Mansfield Park, by Jane Austen

As everyone who spent any time around me in the fall of 2005 knows, I couldn't stand the most recent film adaptation of Jane Austen’s Pride and Prejudice. It played up the dramatic aspects of the story and played down everything else. I thought it was too short to do the story justice. The casting was all wrong. (I’m not saying Mr. Darcy wasn’t very pretty, because he totally was, but prettiness isn’t everything.) The whole thing felt like a commercial for a longer, better movie—one that would actually make sense—and I found it massively irritating.

But that was nothing compared to the way I hated Patricia Rozema’s 1999 film version of Austen’s Mansfield Park.

Mansfield Park is not my favorite Austen novel. It lacks the wry humor of Pride and Prejudice, and I find its heroine more difficult to understand than Persuasion’s Anne Elliot. It’s a serious, complicated story about a serious, complicated young woman. It’s not an easy novel to love, even for a hardcore Austen geek like me, but it deserves more respect than Rozema gave it.

Mansfield Park opens with nine-year-old Fanny Price, the eldest daughter of a large, impoverished family, being sent away to live at Mansfield Park with her uncle and aunt, Sir Thomas and Lady Bertram, and her cousins: Tom, Edmund, Maria, and Julia. Quiet and awkward, Fanny is not a charming child, and she’s far from happy in her new home. Her aunt is lazy and self-centered, her uncle is extremely anxious that she remember her “place” as a B-grade member of the family, and Tom, Maria, and Julia are largely indifferent to her. Her only friend is sweet-natured, understanding Edmund.

The novel moves briskly from Fanny’s childhood to her young adult years. At eighteen, Fanny is still shy and silent, but she has quietly carved out her own place at Mansfield Park. She serves as her aunt’s companion, and she is secretly and hopelessly in love with Edmund. Her life is boring, and seems likely to remain so—until the rich, charming, unprincipled Crawford siblings move into the neighborhood, Sir Thomas leaves for a lengthy business trip, and her cousins go wild. Maria and Julia are desperate to secure Mr. Crawford’s attentions, and Edmund develops a massive crush on Miss Crawford. Unwilling to join in the general disintegration of morality and common sense (and equally unwilling to criticize anyone else’s behavior), Fanny grows increasingly isolated.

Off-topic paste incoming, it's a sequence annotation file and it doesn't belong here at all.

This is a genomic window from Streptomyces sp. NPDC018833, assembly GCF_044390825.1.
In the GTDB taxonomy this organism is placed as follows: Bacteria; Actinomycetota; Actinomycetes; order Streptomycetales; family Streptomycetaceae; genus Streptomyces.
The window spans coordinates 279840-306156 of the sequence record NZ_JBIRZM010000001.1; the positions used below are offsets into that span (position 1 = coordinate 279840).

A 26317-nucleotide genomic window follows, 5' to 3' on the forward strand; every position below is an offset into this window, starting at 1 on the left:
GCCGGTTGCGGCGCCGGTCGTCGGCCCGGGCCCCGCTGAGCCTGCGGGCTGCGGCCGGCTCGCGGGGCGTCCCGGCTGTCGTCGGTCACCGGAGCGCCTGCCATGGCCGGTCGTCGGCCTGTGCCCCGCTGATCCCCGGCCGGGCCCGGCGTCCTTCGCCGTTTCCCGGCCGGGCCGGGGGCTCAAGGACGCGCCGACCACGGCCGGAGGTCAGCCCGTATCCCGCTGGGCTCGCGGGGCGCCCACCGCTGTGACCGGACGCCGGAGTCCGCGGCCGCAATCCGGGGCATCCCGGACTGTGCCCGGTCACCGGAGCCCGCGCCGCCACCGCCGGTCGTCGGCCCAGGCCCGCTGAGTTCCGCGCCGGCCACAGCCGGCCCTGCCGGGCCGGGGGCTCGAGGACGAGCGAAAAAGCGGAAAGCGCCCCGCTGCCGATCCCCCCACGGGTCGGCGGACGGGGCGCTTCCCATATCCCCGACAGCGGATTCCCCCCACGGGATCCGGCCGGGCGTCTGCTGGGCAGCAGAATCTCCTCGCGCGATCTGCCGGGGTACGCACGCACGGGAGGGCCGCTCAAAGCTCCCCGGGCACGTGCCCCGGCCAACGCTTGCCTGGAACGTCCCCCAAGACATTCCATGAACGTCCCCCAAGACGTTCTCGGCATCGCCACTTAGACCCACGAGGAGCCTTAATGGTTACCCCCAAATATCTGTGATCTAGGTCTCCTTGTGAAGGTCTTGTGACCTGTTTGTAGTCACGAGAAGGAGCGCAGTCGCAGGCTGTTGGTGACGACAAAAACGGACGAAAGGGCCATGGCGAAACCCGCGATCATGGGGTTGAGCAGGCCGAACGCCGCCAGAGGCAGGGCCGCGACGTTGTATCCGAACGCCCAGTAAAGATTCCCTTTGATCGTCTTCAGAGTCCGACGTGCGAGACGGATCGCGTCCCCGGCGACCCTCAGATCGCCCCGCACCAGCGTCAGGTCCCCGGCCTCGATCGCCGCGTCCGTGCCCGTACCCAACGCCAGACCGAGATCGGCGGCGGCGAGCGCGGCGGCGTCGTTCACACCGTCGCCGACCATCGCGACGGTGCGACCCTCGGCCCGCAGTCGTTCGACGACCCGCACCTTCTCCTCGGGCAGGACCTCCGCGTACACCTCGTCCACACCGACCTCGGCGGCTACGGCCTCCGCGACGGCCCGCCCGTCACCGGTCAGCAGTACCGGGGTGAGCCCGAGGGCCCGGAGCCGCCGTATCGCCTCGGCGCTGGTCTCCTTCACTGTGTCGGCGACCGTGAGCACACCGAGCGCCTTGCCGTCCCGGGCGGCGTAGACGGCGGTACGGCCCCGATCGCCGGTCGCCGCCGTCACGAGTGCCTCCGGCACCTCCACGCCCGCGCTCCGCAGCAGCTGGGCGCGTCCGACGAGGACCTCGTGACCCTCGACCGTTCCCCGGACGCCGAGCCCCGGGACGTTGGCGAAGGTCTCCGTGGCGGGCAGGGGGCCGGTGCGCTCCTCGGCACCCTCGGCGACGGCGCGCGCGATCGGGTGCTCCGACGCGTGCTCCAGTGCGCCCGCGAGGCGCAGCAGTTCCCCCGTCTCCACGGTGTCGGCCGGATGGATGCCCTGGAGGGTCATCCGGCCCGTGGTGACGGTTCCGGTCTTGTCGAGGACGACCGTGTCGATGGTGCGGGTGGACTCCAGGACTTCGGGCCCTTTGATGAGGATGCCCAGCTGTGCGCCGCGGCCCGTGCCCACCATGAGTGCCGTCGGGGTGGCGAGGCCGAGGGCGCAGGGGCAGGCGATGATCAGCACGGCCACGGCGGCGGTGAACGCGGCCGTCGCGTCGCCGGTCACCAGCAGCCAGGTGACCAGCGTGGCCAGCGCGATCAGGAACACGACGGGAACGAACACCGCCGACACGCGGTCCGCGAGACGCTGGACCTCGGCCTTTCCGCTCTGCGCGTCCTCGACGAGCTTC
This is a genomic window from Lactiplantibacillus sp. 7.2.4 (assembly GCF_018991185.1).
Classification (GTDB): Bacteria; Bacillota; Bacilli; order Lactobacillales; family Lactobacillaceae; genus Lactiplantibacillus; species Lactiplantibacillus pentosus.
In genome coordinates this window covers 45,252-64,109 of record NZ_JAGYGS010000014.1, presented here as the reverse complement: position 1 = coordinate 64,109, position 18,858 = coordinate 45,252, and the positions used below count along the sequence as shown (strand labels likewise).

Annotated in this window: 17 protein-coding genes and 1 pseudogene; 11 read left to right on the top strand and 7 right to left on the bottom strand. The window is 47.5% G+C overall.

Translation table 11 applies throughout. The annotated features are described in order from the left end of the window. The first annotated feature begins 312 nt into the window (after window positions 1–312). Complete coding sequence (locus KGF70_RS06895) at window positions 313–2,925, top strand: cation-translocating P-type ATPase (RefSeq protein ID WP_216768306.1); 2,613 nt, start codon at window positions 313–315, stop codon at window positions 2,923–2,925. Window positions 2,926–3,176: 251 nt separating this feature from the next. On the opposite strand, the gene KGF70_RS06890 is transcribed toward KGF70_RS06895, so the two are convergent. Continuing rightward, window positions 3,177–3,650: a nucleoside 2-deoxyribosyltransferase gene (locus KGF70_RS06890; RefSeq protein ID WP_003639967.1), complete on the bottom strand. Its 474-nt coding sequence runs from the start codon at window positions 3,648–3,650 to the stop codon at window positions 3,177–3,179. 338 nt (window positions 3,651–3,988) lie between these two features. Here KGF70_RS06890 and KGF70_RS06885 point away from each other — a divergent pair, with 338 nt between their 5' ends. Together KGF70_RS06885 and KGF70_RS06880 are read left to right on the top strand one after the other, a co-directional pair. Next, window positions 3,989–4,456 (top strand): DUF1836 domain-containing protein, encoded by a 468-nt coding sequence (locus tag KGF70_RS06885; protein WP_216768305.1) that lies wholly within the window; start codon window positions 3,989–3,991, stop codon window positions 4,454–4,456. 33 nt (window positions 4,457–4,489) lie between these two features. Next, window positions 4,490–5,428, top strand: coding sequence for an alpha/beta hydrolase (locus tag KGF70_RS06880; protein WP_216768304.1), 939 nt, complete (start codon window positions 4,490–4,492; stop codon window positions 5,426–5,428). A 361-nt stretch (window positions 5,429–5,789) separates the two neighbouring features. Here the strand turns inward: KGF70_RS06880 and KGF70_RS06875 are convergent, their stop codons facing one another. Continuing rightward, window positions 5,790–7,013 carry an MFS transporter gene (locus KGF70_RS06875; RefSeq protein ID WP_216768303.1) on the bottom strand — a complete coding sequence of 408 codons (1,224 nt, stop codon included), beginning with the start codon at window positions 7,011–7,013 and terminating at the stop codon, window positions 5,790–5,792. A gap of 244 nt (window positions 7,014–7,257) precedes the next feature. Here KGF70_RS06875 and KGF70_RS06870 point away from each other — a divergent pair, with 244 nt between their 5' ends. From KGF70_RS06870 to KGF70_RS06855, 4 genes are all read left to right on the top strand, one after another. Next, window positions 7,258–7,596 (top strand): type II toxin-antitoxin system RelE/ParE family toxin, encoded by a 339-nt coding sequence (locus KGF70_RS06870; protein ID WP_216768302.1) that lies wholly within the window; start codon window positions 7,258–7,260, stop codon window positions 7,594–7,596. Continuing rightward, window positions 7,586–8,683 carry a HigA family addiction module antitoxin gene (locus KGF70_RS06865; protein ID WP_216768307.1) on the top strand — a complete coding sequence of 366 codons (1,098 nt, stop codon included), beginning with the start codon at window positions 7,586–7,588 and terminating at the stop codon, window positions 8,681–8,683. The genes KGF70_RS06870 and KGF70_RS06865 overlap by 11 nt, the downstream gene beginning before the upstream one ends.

This is the point where the movie totally loses it.

Ms. Rozema said in interviews that she thought Fanny was a holier-than-thou doormat (I'm paraphrasing), so she went ahead and completely changed the character, making her a sharp-tongued, sprightly young woman who secretly dreams of becoming a writer. Rozema also spiced things up by borrowing lines of dialogue from Austen’s personal correspondence and sticking in situations from Austen’s life—most notably by inventing a scene where Fanny accepts a marriage proposal from Mr. Crawford and then changes her mind the next day.

I am not a literary purist. Nobody who reads as much Draco/Ginny Harry Potter fanfiction as I do has the right to get worked up over a risqué literary interpretation. But I do object to adaptations that show no respect for their source material, and everything about Rozema’s Mansfield Park proved the director neither liked nor understood the novel. Fanny is timid, but she isn't holier-than-thou or a doormat—she's a master at picking her battles. Fanny will submit to anyone, as long as they don’t ask her to compromise her principles. When someone does ask her to lower her moral standards she becomes as stubborn as a pig, but she does so without Clarrisa-esque sanctimoniousness.

If somebody wants to make a movie about a spunky young woman in Regency England—swell, go for it. But don’t adapt Mansfield Park. (Adapt Emma instead! Or a Georgette Heyer novel!) But if someone truly wants to put their own stamp on Mansfield Park, then I have a suggestion: change the ending. Austen makes it pretty clear that if Edmund had just worked up the guts to propose to Miss Crawford, Fanny would have accepted Mr. Crawford’s proposal and he would have been devoted to her. Just imagine what an awesome ending that would have been! Fanny would have been happy, beloved, and rich. Maria and Julia would have been sick with jealousy. The attractive but irritatingly gormless Edmund (who was played by the attractive but irritatingly gormless actor Jonny Lee Miller, in the movie version’s one stroke of casting genius) would have eventually noticed his wife’s hit-or-miss moral sense and been deeply unhappy, which was no less than he deserved for being such a wishy-washy tool. That’s the kind of Austen fanfic I'd pay good money for.
Posted by: Julia, Last edit by: Julianka


01 Jul, 2006 05:09 AM @ version 0

'Mansfield Park' may be a secret work of genius, but DAMN is it ever tough to love....

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